Category Archives: Country Music

Issue 372 – Wesley Tuttle & Les Anderson

Logo -- The Paregien Journal -- 2018--01--18 -- 800 X 195 pix X 400 dpi

The Paregien Journal     –     Issue 372     –     Jan.  18, 2018   –     A Periodic Publication

Wesley Tuttle & Les Anderson: 

Legends of Country-Western Music

by Stan Paregien

The following photos bring back some of my fondest memories of wonderful friends and sweet, sweet music.

2008-0929- Albuquerque, NM - WMA Festival - MarilynTuttle - Stan Paregien - Betty Anderson - Nov, 208 - by P Paregien

One photo  is of me with Mrs. Wesley Tuttle (Marilyn, on my right) and Mrs. Les “Carrot Top” Anderson (Betty) on my left. Their late husbands were well-known country-western singers and musicians who performed in concerts, on radio shows, and on TV shows such as the popular “Town Hall Party” show which airred in the Los Angeles area. The photo was taken in Albuquerque, NM at the Festival of the Western Music Association in late November of 2008 by Peggy Paregien.

Wesley Tuttle (b. Dec., 1917 in Lamar, Colorado; d. Sept. 29, 2003) had a bunch of hit songs during the 1940s and 1950s. Some of his best-known include his hits in 1945, “With Tears in My Eyes (# 1)” and  “Detour (There’s a Muddy Road Ahead; #4),” “I Wish I’d Never Met Sunshine (a #5 hit in 1946),”  “Tho’ I Tried (I Can’t Forget You; # 4 in 1946)” and “Never,” a duet with his wife which was a # 15 hit in 1947.  He also appeared as a singer and/or musician in a lot of the “B-Western” movies.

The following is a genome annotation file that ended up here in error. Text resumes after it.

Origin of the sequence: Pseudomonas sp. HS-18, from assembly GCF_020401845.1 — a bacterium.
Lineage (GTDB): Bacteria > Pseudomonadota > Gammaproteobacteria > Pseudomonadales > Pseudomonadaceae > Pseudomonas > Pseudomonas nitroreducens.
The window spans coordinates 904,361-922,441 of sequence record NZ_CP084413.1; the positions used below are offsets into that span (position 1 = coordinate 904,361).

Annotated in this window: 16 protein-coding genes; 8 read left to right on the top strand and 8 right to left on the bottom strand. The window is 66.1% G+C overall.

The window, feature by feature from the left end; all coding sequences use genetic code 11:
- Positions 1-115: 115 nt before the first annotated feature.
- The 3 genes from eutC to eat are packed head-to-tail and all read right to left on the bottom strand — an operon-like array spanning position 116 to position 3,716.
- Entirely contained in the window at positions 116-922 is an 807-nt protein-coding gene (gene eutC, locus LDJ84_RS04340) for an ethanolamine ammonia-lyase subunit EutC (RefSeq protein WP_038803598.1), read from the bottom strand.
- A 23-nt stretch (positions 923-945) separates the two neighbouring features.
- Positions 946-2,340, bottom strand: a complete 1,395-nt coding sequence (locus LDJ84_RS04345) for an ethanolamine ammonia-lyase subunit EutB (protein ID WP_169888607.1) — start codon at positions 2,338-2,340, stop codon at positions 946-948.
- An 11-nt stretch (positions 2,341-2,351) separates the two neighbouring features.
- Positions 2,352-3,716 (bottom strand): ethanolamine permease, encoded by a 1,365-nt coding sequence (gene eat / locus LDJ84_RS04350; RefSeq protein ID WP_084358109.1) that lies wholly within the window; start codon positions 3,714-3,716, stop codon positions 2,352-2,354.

1955--005-- B Town Hall Party TV show - 60dpi

1955--005-- C Town Hall PartyTVshow - 600 dpi

Marilyn Tuttle often performed with her husband, Wes, and was in a trio which sang backup for Jimmy Wakely for a long time. 


When Wesley was converted to Christ, he gave up his career in country music because of the travel, the environment and the types of music he was expected to perform. So he and Marilyn started a career in gospel music. They not only produced most of their own LP-albums but those of many other individuals and groups in gospel music. Later, because his vision was rapidly declining, he was forced to give up performing at all.

1999-054-A Tucson, AZ - Stan Paregien -Wes Tuttles - Suzy Hamblen at WMA Festival

Peggy and I got to know and to love Wesley and Marilyn Tuttle just a few years before his death in 2003. We are still in touch with lovely Marilyn. She continues living in their long-time house in San Fernando, Calif., and reigns as the virtual Queen of many cowboy-western music events across the country.

Here is just a few of the music videos you’ll find at featuring Wesley Tuttle:

Detour (1945)

Wesley Tuttle And His Texas Stars

I Want To Be Wanted (1945)


With Tears in My Eyes (1945)


Until Dawn (1946)


I’d Trade All Of My Tomorrows (1946)


When Payday Rolls Around

With Marilyn Tuttle, & Speedy West on the steel guitar


Strawberry Roan


Hey Good Lookin’ (1957)

(Wes and Marilyn Tuttle on Town Hall Party)


A Broken Promise Means a Broken Heart


The Yodeling Boogie

(with admiring Marilyn in it, too)


If You Don’t, Somebody Else Will  – with Johnny Bond


What A Day That Will Be

Wesley & Marilyn Tuttle singing gospel

Until Then (1988)

Wesley & Marlyn Tuttle singing gospel

Oh, hey, I just ran across a recent music video in which Marilyn Tuttle joins with several other singers at the last show of the 1917 Festival of the Western Music Association in Albuquerque, NM. She has long, blond hair and is wearing a black vest and a bright blue sweater. It is wonderful to see her still involved in the music scene. They are performing a lovely song I had never heard before, “If I hadn’t Seen the West.”

Then there is the photo of me with Mrs. Les “Carrot Top” Anderson, also taken in Albuquerque in 2008.

2008-0930 Albuquerque, NM Western Music Assn - -S Paregien & Betty Anderson - by P Paregien


Betty’s late husband Les, was born in Arkansas on Feb. 20, 1921 and died in Ollala, British Columbia in Canada on Oct. 4, 2001. Early on he frequently sang and played his guitar or the steel guitar with the famous western swing bandleader Bob Wills.